Conforming loan limits

Because housing costs in Hawaii are more expensive than in other states, the maximum limit for conforming loans for all five Hawaii counties is also higher, at $726,525.

As a homebuyer, it’s important to keep this number in mind; a mortgage that meets federally-set conforming limits is more likely to allow you to enjoy lower down payment requirements, lower interest rates and lower fees. With a non-conforming “jumbo” loan, you may be able to buy more house in Hawaii, but it will probably come at a higher overall cost.

Programs for homebuyers in Hawaii

Buying a home can be a big investment — especially in a state with such high median sales prices. Luckily, Hawaii offers programs that can make a home more affordable.

HHFDC Affordable Resale Program

The Hawaii Housing Finance and Development Corporation offers a program to help qualified residents buy condominiums owned by the HHFDC. Qualified residents are placed into a lottery, and those who are randomly selected are given an opportunity to purchase a unit in one of six government-sponsored developments. Unit prices range from $250,000 (studio unit) to $500,000 (three-bedroom unit). To qualify, your income needs to be large enough to qualify for a mortgage to buy the unit.

To be eligible, you must also be:

  • U.S. citizen or resident alien
  • A Hawaii state resident
  • Planning to live in the unit being purchased.

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HHFDC Mortgage Credit Certificate

The Hawaii Housing Finance and Development Corporation (HHFDC) also offers a mortgage credit certificate (MCC) to qualified buyers. An MCC is designed to reduce the amount of mortgage interest you pay by offering a dollar-for-dollar federal tax credit up to $2,000; in this way, it can help low- to moderate-income families free up more money to qualify for a mortgage and make the monthly payments on the loan. HHFC only offers MCCs through participating lenders.

To be eligible for an MCC, you must meet:

  • Income limits of $88,300 to $163,240, based on household size and the county where purchasing.
  • Purchase price limits of $338,823 to $663,882, based on the county where purchasing

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Down Payment Assistance Loan (DPAL)

The Hawaii HomeOwnership Center, a Honolulu-based nonprofit, offers a down payment assistance loan program through its affiliation with HHOC Mortgage, a local nonprofit mortgage broker. The program allows qualified buyers to buy a home with just a 5% down payment and no mortgage insurance requirement by providing a second mortgage up to $75,000 to help pay for the down payment.

To be eligible for the DPAL Program, you must:

  • Be a first-time homebuyer or not have owned a home in 3 years
  • Have a mid-FICO Score of at least 700 (a mid-Fico Score is the middle score lenders typically receive from the three major credit bureaus)
  • Complete a homebuyer education class and counseling session with the Hawaii HomeOwnership Center
  • Be buying a home a single-family home, condominium or townhouse that is $500,000 or less

Learn More

Rate shopping tips

If you’re ready to buy a home, you’re probably prepared to shop around until you find the perfect fit, but it’s just as important to compare options when looking for the right mortgage. Even a small, quarter-point difference in interest rates can help you avoid having to pay extra over the lifetime of your loan.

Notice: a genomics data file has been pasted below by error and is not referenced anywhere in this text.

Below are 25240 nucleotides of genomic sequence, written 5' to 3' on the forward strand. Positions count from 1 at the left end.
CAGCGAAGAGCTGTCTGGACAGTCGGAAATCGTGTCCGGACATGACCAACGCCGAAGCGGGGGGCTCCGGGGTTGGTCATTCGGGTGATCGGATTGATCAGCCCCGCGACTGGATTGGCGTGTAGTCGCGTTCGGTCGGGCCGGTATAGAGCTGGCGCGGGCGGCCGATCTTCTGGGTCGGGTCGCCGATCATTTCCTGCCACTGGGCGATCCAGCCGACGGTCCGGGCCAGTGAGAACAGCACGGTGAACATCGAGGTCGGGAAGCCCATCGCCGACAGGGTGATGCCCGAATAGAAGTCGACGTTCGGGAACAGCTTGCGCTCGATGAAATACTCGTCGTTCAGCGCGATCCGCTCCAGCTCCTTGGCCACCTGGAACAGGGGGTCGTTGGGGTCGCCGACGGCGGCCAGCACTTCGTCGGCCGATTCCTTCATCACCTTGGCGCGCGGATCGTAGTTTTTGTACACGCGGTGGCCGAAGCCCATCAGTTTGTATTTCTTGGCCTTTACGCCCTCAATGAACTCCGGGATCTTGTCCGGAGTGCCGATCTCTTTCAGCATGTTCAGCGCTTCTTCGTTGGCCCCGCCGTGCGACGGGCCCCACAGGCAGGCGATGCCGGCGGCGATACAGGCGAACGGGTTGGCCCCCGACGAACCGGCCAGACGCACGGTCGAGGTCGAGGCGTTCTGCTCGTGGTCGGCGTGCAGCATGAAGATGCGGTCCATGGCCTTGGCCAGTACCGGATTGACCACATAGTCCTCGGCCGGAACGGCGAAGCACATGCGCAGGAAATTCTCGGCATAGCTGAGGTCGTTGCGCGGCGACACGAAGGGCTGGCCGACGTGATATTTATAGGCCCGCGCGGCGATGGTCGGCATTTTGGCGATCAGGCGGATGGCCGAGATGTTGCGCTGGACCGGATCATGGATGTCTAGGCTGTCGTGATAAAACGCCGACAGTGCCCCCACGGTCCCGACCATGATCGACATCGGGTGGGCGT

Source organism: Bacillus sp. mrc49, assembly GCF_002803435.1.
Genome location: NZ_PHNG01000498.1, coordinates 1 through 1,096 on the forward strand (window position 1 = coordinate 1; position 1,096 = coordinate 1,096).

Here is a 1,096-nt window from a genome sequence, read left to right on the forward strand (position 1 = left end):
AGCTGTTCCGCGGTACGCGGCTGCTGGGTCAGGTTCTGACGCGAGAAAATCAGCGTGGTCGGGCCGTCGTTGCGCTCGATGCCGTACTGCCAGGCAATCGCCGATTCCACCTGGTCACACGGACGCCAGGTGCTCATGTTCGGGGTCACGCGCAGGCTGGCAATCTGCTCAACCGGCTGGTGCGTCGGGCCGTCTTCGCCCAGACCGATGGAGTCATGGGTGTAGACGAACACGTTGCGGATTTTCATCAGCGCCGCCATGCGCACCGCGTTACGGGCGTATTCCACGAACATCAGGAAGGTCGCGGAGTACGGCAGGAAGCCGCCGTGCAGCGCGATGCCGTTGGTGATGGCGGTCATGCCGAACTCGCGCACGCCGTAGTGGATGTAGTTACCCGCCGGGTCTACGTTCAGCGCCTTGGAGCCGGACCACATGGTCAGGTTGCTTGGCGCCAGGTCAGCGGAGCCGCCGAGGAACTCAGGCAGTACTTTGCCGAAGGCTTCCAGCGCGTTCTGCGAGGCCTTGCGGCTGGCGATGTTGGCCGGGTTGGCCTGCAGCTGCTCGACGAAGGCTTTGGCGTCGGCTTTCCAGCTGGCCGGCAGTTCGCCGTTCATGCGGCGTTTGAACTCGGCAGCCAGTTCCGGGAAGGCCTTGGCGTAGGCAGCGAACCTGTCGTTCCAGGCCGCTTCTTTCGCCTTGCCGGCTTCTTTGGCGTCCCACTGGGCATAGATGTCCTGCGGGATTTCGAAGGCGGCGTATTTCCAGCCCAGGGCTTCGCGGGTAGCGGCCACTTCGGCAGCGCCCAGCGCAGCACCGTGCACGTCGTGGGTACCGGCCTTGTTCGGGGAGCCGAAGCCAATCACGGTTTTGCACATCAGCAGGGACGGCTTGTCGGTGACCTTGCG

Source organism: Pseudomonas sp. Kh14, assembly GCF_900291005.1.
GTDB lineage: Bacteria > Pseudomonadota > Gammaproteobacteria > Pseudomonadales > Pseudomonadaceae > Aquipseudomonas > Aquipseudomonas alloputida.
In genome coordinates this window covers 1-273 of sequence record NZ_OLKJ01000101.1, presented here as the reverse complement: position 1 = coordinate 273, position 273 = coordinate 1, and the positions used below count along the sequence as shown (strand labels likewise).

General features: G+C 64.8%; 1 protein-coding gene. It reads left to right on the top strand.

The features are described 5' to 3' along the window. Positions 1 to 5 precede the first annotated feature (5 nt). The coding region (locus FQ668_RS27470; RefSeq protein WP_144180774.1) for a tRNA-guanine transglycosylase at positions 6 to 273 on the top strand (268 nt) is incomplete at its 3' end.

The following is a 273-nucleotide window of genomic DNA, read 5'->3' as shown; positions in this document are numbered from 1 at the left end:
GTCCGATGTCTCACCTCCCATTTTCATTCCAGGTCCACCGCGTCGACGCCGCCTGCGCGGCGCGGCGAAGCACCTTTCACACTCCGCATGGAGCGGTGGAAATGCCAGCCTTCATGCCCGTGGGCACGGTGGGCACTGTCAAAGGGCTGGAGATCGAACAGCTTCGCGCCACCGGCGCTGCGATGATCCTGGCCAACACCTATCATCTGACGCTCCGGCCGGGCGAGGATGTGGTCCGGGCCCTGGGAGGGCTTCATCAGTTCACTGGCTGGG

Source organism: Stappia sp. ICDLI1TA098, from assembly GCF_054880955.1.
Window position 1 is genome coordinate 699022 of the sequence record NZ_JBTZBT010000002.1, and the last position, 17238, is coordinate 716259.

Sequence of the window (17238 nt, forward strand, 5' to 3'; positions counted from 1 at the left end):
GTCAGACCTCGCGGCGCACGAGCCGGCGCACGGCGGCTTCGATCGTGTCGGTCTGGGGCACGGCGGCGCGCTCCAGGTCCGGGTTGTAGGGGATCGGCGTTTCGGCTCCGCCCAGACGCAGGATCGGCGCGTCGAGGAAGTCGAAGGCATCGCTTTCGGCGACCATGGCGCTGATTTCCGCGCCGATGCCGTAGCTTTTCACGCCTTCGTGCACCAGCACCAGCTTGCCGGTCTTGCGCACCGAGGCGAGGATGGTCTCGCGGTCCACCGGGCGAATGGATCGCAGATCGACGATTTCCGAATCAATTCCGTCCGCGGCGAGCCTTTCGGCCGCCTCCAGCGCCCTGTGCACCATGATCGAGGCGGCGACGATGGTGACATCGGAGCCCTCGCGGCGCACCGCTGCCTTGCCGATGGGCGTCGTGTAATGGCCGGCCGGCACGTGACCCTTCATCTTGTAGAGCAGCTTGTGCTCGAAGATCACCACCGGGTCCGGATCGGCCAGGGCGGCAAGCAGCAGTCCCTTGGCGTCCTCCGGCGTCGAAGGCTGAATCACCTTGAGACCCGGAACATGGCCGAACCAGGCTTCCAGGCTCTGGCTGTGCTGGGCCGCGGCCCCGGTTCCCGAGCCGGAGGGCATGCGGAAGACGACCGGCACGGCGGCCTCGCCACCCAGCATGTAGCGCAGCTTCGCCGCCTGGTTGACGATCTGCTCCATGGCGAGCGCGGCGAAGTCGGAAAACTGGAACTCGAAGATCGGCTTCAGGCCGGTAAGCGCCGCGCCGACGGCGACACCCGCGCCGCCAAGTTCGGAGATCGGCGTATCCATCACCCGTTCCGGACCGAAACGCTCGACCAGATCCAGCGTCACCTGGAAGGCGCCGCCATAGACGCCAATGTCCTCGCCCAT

Here are some key things to keep in mind when shopping for a loan:

Contact at least 3 lenders on the same day

It’s important to get quotes from multiple lenders when you’re researching mortgage options. But mortgage rates change daily (and sometimes more often), so to make the fairest comparison, reach out to every lender on the same day. This will also lessen the chances of your credit score getting dinged because too much time has passed between credit checks. Most credit scores aren’t affected by multiple inquiries from lenders within a short period of time, usually 14 or 45 days, depending on the FICO scoring version your lender is using.

Give each lender the same information

To boost your chances of accurately comparing mortgages quotes, give each lender you speak with the exact same information. You should be ready in advance to answer questions about your loan amount, preferred loan type, FICO scores, income, employment, assets, as well as how much you owe on credit cards, student loans and other debts.

Add up all lender fees to confirm the costs

To get a full take on what a mortgage may ultimately cost you, ask for the annual percentage rate (APR), not just the simple interest rate. APRs typically include at least some lender fees, like loan application fees and your lender’s legal fees for hiring an attorney. Ask your lender for the types of fees included in the APR you’re given, and also look at the fees included on your loan estimate. Lender fees often include the following:

  • Underwriting fees to determine if you qualify for the loan
  • Application fees
  • Discount points, in exchange for providing you a lower interest rate
  • Credit report fees
  • Appraisal fees

Know when to lock in the rate

A mortgage rate lock is like an insurance policy to protect you in case market interest rates increase before you close on your loan. You might consider a rate lock if rates have been consistently rising, or you’re worried you may no longer qualify for your loan if the rate goes up because your debt-to-income ratio will be higher. Rate locks usually last for only a specified time, usually 30 to 60 days. Confirm your rate lock in writing, and also ask about possibly taking advantage of a “float down” if rates go south.

The information in this article is accurate as of the date of publishing.